Scopoderm is a treatment for travel sickness that is often regarded as one of the most convenient ways to manage things like nausea and discomfort during travel. Scopoderm patches contain the ingredient hyoscine hydrobromide, which is a form of medicine that belongs to the antimuscarinic family. More information

A doctor will review your order and write you a prescription, if appropriate. This prescription is then forwarded to a pharmacy. The pharmacy will have your medicine delivered to you within one to three working days. Read more about this process here.

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Patient Leaflet(s)

Scopoderm is a treatment used for the management of travel sickness symptoms. This substance contains an active ingredient called hyoscine hydrobromide, which is a kind of medicine which can help to prevent sickness caused by negative reactions to motion.

What is Scopoderm? 

Scopoderm is a treatment for travel sickness that is often regarded as one of the most convenient ways to manage things like nausea and discomfort during travel. Scopoderm patches contain the ingredient hyoscine hydrobromide, which is a form of medicine that belongs to the antimuscarinic family. This substance can be used to treat the symptoms that happen when the brain receives contradictory information about what the eyes see is happening, and what the body senses.  

In many cases, travel sickness can be linked to the inner ear - the fluid filled canals in the vestibular system that detect changes in the way that the body is positioned during motion. Usually, motion sickness will occur when the system sends a message to the brain that tells the mind that you are moving, even though your body is actually stationary.  

Scopoderm works by stopping the messages that your vestibular system sends to your brain, which causes you to vomit. Scopoderm interacts with the vomiting centre of the brain which coordinates your vomiting reflex.  

Patches of Scopoderm need to eb applied at least a few hours before travel to be as effective as possible. Once vomiting or sickness has already begun, it's very difficult to control. This medicine passes from your patch into your skin and through the bloodstream. 

When is Scopoderm used? 

Scopoderm patches are very effective in treating various kinds of travel sickness and motion. This medication is particularly useful for people who are planning a long treatment. For instance, you might be given Scopoderm if you are planning a coach trip or a cruise. When travelling, it's also possible to begin to feel sick even if you're going a short distance.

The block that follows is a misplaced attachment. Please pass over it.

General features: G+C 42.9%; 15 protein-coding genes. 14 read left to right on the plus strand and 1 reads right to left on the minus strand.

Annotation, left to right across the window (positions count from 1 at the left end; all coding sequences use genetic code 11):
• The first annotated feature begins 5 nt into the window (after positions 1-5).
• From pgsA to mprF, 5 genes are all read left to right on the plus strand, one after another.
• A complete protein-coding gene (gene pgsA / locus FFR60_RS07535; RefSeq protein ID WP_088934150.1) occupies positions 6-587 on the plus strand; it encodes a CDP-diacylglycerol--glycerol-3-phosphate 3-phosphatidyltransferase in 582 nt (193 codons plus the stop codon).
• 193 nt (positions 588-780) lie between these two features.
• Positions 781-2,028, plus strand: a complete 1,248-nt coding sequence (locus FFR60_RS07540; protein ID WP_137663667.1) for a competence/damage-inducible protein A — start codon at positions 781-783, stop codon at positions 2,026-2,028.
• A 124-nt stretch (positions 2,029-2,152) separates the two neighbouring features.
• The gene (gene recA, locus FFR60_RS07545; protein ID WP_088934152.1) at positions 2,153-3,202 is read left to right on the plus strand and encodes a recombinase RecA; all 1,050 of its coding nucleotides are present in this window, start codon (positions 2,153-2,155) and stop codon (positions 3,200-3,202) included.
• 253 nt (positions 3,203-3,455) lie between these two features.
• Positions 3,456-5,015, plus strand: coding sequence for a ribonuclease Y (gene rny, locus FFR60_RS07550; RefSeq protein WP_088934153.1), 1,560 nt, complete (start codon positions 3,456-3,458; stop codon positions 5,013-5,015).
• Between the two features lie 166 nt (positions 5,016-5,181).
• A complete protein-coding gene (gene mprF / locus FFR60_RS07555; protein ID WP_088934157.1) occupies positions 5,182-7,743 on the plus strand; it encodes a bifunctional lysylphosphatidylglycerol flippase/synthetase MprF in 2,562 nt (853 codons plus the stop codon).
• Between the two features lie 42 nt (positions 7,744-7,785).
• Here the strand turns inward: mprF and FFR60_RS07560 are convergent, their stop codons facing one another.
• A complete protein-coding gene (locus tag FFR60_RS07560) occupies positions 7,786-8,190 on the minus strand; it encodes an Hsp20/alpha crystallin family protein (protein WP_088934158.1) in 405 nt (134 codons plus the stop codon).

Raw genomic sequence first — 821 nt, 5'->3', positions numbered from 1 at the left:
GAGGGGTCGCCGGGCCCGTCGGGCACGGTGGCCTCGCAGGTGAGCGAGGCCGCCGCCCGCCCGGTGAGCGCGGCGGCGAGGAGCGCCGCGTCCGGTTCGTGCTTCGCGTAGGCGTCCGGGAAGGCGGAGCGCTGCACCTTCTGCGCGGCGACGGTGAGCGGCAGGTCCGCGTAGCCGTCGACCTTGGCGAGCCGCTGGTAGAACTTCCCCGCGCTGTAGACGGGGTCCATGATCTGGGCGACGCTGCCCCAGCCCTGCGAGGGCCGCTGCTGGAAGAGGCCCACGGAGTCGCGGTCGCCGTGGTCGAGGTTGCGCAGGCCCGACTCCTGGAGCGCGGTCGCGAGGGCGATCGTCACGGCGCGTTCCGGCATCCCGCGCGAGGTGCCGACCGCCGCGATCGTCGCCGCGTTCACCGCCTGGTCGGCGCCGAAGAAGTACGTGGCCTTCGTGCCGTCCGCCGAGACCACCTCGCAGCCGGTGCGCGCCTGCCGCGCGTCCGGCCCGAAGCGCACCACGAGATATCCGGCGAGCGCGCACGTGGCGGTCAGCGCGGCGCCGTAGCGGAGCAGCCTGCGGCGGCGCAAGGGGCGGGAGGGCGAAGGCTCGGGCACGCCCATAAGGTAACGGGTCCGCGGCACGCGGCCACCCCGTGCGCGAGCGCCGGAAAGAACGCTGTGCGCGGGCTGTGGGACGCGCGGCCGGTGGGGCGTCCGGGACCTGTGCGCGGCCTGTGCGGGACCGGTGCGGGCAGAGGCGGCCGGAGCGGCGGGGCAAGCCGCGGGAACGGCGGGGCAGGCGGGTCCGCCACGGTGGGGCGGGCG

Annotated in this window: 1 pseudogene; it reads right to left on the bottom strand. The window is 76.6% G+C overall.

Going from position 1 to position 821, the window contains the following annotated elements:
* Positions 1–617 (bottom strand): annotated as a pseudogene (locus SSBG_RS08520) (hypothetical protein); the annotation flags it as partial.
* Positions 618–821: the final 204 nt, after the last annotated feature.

Your doctor will prescribe Scopoderm if they think that a patch is the best treatment for you to help you manage your symptoms when you're travelling. When used correctly, Scopoderm is very effective at preventing the symptoms that are associated with travel sickness. This medication is also particularly easy to use.  

How do you use Scopoderm? 

Your doctor will advise you on how to use Scopoderm when he provides a prescription for this medication. If you are self-treating, then you can find instructions on how to use this substance properly within the patient leaflet that is provided for Scopoderm. You will need to follow these instructions carefully. If you are confused or have any questions, speak to a doctor or pharmacist.  

Before applying a Scopoderm patch to the skin, make sure that the area that you're going to apply the patch to is clean and dry. The area of skin needs to be hairless to ensure that the patch can stick properly. Usually, the skin behind the ear is the best option for Scopoderm patches. You will need to place the patch on your skin at least five or six hours before you are due to travel. Do not use this patch on irritated or broken skin.  

A single patch of Scopoderm should be suitable for preventing travel sickness for up to 72 hours. You can remove the patch at the end of the journey if you no longer need it and apply a patch behind the ear again after 72 hours if you need another dose. Do not apply multiple patches to the skin at the same time or use this substance more frequently than your doctor recommends.  

Wash your hands thoroughly after applying Scopoderm. Doctors will also recommend washing the area where the patch was applied after you remove this substance. This should avoid accidentally transferring any of the medication to your eyes, which can cause vision problems and other side effects. When using Scopoderm, make sure that you don't get the patch wet. Short contact with water should not affect it. If your patch falls off, you will need to replace it with a new one, do not try to reuse the old patch.

What dosages are available? 

Unless your doctor suggests a different dosage, the common dose of Scopoderm is one patch placed behind the ear at least 6 to 15 hours before you are ready to depart. This patch will last for up to 72 hours at a time. If you arrive at your destination earlier, you can remove the patch and wash the area.  

You should not use more of these patches than recommended by your doctor. For more advice on how to use Scopoderm, read the package leaflet. This medication is not suitable for children under the age of 18.  

What are the side effects of Scopoderm?